Ratliff astutely diagnoses the psychology underlying this state of affairs. “In many cases, having rapidly acquired a new kind of listening brain—a brain with unlimited access—we dig very deeply and very narrowly, creating bottomless comfort zones in what we have decided we like and trust,” he writes. “Or we shut down, threatened by the endless choice. The riches remain dumb unless we have an engaged relationship with them.”
An “engaged relationship”—what’s that? Well, you know: Active listening. Open listening. The kind of listening that happened more often when switching from an unfamiliar song back to an old favorite wasn’t so frictionless—when the unfamiliar song had cost you $16.99 and a trip to Tower Records to acquire, and the old CD was gathering dust somewhere under your bed. Ratliff has 20 suggestions, mostly good ones, for how to achieve this level of engagement in a world overflowing with new and strange, and instantaneously available, sounds. He reminds us, as he proceeds, of how urgently we need adventurous critics like him at a time when the notion of musical discovery has been appropriated by tech companies and sidelined in the chase for clicks.
In concept, Every Song Ever can’t help but evoke the stereotype of the High Fidelity record-store clerk enamored with the obscure yet conversant in the popular, and prone to over-the-top displays of his expertise. Each chapter comes with a playlist, many of which might seem like parodies of eclecticism. One hopscotches from Beethoven to Miles Davis to the rap duo Outkast to the ’80s punk band Big Black to the salsa troupe Sonora Ponceña. Yet Ratliff plumbs his mental library not to show off but to show how you, too, can be this omnivorous. He wants to offer all readers a way to appreciate, even love, songs that no right-functioning recommendation engine would ever put in their earbuds.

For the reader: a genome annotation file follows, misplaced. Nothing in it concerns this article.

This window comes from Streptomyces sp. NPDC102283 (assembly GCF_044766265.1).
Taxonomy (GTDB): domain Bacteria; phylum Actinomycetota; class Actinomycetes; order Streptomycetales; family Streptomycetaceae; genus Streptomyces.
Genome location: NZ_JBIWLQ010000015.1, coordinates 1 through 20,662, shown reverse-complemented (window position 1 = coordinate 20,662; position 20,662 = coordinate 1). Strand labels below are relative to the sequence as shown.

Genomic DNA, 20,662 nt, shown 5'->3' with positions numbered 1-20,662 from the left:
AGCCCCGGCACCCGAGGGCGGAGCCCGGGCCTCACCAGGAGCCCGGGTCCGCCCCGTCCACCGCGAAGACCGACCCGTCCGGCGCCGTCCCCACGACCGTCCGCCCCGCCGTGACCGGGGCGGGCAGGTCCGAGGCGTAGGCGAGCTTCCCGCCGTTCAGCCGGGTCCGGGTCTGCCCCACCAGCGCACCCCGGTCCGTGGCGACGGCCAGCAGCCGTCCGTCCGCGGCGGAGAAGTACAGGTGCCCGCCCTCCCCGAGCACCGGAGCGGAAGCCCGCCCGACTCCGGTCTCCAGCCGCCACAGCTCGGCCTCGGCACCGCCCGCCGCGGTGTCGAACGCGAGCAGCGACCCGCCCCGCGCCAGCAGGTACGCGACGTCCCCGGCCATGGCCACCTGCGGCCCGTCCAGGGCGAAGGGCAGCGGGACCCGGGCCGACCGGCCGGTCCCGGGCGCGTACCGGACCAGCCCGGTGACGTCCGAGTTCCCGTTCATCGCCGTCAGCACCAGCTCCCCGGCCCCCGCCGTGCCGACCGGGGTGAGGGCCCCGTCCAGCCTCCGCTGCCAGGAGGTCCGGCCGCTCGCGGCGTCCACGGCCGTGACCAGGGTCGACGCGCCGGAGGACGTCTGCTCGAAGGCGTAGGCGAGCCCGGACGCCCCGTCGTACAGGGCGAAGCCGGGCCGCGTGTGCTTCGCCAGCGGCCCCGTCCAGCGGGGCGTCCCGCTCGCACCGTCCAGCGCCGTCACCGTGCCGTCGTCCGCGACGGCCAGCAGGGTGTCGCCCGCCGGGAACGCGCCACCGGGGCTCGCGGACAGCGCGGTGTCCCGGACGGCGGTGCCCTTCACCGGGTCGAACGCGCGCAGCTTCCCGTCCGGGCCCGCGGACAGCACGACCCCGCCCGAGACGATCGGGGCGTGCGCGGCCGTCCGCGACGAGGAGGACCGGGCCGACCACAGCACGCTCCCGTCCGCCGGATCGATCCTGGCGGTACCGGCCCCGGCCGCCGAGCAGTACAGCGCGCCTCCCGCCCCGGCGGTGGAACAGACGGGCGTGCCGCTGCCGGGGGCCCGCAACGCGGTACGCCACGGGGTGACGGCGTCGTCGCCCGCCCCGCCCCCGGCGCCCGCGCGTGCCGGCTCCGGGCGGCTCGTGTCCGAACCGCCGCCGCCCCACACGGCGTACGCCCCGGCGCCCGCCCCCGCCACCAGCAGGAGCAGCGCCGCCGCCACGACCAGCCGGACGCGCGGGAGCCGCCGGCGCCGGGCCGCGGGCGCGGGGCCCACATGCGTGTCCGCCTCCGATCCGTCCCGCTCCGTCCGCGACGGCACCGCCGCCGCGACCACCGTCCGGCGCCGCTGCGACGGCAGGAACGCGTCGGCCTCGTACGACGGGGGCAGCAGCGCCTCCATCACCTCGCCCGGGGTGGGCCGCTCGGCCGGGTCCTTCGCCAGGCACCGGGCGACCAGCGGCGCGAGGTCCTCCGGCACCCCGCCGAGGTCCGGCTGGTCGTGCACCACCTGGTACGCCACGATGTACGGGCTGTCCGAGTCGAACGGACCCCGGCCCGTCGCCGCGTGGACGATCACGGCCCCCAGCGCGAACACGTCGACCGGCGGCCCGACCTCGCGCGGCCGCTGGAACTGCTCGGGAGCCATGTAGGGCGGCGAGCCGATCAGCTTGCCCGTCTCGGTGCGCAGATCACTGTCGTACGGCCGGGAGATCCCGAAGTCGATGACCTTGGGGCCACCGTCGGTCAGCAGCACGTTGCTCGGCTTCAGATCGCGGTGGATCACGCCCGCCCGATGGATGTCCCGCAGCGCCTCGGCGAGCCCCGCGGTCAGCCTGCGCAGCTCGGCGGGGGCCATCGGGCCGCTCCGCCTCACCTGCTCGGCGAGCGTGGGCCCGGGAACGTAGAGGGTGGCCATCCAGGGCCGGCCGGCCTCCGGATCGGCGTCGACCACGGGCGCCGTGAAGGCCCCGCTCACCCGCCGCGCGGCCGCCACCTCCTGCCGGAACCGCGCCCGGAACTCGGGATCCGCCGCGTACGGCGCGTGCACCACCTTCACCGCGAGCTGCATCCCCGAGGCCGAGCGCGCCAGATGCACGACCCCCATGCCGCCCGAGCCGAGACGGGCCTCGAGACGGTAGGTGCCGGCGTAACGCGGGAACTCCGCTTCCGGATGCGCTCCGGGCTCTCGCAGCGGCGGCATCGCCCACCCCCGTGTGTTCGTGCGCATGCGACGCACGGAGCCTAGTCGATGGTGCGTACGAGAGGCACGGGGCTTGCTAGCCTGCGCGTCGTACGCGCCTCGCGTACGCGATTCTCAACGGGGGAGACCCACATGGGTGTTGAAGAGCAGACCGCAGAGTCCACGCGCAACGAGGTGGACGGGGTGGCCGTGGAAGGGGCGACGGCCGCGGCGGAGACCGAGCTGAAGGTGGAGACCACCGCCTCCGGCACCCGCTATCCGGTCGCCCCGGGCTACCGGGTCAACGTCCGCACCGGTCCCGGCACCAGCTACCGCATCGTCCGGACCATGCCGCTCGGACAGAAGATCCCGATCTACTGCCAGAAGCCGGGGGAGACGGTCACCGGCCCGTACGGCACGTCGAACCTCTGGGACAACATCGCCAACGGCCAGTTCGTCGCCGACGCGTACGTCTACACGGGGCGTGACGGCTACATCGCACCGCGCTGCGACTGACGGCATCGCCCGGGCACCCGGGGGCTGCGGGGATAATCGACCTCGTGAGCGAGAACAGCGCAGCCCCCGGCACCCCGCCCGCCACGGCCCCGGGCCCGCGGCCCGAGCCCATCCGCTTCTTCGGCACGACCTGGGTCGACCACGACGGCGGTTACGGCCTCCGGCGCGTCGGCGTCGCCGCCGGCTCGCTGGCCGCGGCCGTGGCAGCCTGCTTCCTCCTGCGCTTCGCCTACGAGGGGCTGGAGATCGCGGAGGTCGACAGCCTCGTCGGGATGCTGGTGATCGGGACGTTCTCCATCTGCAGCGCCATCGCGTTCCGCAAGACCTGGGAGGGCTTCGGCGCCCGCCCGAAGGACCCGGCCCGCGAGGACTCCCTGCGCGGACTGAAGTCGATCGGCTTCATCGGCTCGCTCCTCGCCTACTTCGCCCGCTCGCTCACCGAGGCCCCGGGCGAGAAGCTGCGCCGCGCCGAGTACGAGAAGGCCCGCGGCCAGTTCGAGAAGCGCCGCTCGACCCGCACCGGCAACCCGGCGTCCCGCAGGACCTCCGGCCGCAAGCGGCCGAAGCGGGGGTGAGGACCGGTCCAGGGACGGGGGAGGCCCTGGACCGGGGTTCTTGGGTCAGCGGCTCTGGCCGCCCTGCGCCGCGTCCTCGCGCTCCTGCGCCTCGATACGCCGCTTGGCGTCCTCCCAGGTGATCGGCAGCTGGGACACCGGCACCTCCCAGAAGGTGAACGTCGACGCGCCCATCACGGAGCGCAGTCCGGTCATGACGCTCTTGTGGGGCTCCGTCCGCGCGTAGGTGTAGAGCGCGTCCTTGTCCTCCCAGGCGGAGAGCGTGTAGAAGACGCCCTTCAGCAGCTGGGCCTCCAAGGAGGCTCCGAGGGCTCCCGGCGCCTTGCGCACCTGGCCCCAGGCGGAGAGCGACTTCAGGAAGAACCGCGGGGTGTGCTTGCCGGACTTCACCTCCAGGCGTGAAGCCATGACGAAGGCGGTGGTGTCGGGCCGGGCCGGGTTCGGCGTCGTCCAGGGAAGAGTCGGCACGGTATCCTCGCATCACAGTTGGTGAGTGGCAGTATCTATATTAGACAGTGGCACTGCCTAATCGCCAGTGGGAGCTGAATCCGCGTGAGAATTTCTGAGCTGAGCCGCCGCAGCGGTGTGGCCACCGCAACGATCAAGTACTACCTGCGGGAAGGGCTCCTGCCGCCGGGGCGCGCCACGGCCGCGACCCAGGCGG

The 20 ways to listen promised in the book’s subtitle are more like 20 elements to listen for, and in a sign of Ratliff’s democratic aspirations, they are not terms from music theory. Rather than obsessing over time signatures or chord progressions, he suggests paying attention to “general associative qualities that have to do with the actual experience of listening.” A few of those qualities are easily understood and derived from nonmusical life: repetition, density, speed, slowness, sadness, closeness. Ratliff creates terms for others, including transmission, wasteful authority, and memory and historical truth.
Many of these phrases are concretely defined, brilliantly analyzed, and widely applicable. In one of his best chapters, Ratliff makes “stubbornness and the single note” his theme, probing the musical phenomenon of playing the same tone over and over. Think about the guitar solo in the Ramones’ “I Wanna Be Sedated”: one tone stabbed out 64 times, evoking a malfunctioning electrical line or a phonograph needle stuck in a groove—something you have no choice but to pay attention to. Ratliff argues that whether it’s Johnny Ramone or Neil Young or Thelonious Monk or Drake, a musician uses such moments as “a form of resistance or play—or resistance as play.” Or, more plainly, as “warnings, or challenges, or alarms.” This is a true insight that’s useful: a starting point for decoding songs across all sorts of genres, like a word that’s common to multiple languages. Ratliff sharpens the point by drawing a contrast with his definition of repetition, discussed in an earlier chapter that explores how James Brown and Kesha and Steve Reich all bewitch listeners using the same, steady method. “Repetition puts a spell on you,” Ratliff says. “The stubborn note takes a spell off you.”